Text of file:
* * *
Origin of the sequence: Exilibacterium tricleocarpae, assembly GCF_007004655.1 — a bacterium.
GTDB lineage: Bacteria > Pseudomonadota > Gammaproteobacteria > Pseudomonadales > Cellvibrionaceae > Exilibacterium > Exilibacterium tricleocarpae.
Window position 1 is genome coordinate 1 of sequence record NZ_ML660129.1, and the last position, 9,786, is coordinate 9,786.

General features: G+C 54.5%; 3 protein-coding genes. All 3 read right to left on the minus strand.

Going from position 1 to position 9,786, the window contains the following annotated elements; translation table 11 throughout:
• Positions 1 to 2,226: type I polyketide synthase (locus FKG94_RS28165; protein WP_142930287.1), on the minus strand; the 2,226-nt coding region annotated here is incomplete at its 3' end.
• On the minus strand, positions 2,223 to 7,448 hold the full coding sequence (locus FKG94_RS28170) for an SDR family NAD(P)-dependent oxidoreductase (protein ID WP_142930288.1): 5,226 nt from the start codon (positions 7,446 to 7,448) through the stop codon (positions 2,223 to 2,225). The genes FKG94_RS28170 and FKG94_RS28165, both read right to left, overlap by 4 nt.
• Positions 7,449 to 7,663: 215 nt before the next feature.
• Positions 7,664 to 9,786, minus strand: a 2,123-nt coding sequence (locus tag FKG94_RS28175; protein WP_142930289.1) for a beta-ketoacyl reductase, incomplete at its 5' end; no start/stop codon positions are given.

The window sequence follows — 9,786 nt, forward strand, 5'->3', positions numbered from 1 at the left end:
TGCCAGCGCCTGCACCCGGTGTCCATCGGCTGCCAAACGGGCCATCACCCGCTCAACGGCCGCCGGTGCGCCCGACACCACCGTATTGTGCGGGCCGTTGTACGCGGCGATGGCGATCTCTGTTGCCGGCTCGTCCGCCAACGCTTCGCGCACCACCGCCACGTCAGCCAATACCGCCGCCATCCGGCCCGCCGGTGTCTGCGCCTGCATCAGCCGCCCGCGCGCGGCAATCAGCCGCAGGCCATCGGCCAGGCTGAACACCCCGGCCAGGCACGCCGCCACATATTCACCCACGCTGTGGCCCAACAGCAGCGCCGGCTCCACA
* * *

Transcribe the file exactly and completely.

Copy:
Origin of the sequence: Exilibacterium tricleocarpae, assembly GCF_007004655.1 — a bacterium.
GTDB lineage: Bacteria > Pseudomonadota > Gammaproteobacteria > Pseudomonadales > Cellvibrionaceae > Exilibacterium > Exilibacterium tricleocarpae.
Window position 1 is genome coordinate 1 of sequence record NZ_ML660129.1, and the last position, 9,786, is coordinate 9,786.

General features: G+C 54.5%; 3 protein-coding genes. All 3 read right to left on the minus strand.

Going from position 1 to position 9,786, the window contains the following annotated elements; translation table 11 throughout:
• Positions 1 to 2,226: type I polyketide synthase (locus FKG94_RS28165; protein WP_142930287.1), on the minus strand; the 2,226-nt coding region annotated here is incomplete at its 3' end.
• On the minus strand, positions 2,223 to 7,448 hold the full coding sequence (locus FKG94_RS28170) for an SDR family NAD(P)-dependent oxidoreductase (protein ID WP_142930288.1): 5,226 nt from the start codon (positions 7,446 to 7,448) through the stop codon (positions 2,223 to 2,225). The genes FKG94_RS28170 and FKG94_RS28165, both read right to left, overlap by 4 nt.
• Positions 7,449 to 7,663: 215 nt before the next feature.
• Positions 7,664 to 9,786, minus strand: a 2,123-nt coding sequence (locus tag FKG94_RS28175; protein WP_142930289.1) for a beta-ketoacyl reductase, incomplete at its 5' end; no start/stop codon positions are given.

The window sequence follows — 9,786 nt, forward strand, 5'->3', positions numbered from 1 at the left end:
TGCCAGCGCCTGCACCCGGTGTCCATCGGCTGCCAAACGGGCCATCACCCGCTCAACGGCCGCCGGTGCGCCCGACACCACCGTATTGTGCGGGCCGTTGTACGCGGCGATGGCGATCTCTGTTGCCGGCTCGTCCGCCAACGCTTCGCGCACCACCGCCACGTCAGCCAATACCGCCGCCATCCGGCCCGCCGGTGTCTGCGCCTGCATCAGCCGCCCGCGCGCGGCAATCAGCCGCAGGCCATCGGCCAGGCTGAACACCCCGGCCAGGCACGCCGCCACATATTCACCCACGCTGTGGCCCAACAGCAGCGCCGGCTCCACA